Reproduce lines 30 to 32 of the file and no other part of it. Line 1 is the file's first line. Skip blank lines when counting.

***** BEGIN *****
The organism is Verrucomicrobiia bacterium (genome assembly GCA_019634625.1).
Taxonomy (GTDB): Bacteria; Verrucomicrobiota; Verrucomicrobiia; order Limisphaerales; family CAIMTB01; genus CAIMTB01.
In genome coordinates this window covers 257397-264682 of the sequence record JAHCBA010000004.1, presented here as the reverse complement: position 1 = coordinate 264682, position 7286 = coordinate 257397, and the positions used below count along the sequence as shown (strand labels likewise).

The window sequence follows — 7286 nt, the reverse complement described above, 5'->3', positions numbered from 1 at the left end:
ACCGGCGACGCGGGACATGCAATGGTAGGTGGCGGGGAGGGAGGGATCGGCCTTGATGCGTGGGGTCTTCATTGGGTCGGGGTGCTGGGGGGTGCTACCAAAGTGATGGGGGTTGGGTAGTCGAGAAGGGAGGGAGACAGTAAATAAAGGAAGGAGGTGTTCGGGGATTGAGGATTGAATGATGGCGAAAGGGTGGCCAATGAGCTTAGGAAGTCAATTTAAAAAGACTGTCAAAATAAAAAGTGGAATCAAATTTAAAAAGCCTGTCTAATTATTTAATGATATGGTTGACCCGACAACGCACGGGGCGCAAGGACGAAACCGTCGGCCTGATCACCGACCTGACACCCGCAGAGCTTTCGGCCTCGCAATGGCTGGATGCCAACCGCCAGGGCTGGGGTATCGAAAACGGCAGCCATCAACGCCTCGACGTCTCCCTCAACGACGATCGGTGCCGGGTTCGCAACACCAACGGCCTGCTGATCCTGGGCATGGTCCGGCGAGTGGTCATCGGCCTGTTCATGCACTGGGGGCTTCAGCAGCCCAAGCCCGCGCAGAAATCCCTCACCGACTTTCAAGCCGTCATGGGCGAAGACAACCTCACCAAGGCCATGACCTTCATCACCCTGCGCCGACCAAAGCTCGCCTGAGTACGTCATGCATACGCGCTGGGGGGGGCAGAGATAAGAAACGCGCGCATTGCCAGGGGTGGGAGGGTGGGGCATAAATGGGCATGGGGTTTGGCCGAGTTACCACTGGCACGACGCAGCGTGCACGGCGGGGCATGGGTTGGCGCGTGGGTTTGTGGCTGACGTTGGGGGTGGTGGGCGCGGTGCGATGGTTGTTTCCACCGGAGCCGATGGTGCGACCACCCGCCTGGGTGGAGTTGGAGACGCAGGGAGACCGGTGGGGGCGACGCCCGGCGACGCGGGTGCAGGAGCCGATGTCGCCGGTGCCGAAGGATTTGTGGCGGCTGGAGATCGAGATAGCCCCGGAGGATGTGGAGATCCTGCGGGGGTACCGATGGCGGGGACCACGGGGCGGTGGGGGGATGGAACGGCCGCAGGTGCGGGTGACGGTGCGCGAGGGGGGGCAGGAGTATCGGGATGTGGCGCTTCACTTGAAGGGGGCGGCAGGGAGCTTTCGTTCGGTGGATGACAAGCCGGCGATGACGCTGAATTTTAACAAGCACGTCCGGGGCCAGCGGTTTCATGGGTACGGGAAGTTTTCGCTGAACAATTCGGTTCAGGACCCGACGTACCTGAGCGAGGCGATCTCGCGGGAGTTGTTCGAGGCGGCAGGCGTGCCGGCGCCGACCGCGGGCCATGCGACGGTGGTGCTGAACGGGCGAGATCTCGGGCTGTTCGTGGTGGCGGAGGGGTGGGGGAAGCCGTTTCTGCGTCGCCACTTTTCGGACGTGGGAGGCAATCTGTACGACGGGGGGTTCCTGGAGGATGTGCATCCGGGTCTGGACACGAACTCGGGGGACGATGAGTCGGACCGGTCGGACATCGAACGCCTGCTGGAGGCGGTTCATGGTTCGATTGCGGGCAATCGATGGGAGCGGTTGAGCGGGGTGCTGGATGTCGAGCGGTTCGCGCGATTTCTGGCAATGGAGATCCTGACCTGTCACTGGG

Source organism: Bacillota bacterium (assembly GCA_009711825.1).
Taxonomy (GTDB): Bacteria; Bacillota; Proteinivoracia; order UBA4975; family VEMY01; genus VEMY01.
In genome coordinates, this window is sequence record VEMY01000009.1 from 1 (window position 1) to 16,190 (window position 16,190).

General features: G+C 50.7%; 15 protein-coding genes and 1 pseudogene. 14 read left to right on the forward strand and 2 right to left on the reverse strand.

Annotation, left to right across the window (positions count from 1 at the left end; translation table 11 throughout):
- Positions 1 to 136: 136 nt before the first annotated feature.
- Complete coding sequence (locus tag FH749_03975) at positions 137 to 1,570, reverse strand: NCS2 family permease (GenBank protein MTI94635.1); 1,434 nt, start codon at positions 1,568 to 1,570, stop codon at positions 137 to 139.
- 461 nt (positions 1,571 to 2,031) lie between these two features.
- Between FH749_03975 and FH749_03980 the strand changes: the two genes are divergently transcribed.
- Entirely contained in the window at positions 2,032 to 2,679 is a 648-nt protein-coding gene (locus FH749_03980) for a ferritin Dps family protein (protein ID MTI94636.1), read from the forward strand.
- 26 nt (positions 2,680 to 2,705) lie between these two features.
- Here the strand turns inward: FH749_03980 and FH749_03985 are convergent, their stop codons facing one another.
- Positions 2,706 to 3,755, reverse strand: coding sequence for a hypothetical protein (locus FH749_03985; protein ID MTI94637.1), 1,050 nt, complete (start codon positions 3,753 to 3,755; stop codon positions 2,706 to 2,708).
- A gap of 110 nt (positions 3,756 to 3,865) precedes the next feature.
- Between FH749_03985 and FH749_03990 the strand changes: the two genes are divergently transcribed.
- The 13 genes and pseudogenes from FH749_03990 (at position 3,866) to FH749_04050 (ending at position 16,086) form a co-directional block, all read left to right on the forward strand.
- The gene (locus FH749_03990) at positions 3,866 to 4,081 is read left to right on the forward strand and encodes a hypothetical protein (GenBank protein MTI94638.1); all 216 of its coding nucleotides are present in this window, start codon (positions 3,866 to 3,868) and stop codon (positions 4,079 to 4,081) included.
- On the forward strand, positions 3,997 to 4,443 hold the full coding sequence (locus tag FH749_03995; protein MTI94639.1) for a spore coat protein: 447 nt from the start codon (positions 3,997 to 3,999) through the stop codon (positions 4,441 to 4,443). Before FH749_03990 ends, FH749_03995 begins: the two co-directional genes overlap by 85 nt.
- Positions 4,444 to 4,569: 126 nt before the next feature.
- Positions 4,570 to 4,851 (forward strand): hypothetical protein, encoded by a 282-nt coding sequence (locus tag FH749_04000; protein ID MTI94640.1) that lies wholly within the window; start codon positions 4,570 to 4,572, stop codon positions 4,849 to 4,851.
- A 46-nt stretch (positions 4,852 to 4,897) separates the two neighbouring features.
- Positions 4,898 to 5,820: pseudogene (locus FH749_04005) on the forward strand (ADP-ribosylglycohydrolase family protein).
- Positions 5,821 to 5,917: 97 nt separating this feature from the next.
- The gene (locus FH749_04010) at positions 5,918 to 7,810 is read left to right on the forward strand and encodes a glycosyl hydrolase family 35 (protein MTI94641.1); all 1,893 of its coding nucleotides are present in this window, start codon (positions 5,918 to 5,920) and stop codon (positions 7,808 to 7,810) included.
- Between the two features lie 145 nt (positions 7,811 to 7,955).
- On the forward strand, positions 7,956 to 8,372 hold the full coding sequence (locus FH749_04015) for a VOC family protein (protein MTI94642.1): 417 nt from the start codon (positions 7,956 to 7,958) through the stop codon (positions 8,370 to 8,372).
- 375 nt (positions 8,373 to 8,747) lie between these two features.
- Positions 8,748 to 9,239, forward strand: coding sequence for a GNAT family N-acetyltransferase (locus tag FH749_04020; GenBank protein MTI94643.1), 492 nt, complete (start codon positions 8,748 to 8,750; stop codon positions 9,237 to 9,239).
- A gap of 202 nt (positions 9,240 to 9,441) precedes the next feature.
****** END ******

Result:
- Between the two features lie 145 nt (positions 7,811 to 7,955).
- On the forward strand, positions 7,956 to 8,372 hold the full coding sequence (locus FH749_04015) for a VOC family protein (protein MTI94642.1): 417 nt from the start codon (positions 7,956 to 7,958) through the stop codon (positions 8,370 to 8,372).
- 375 nt (positions 8,373 to 8,747) lie between these two features.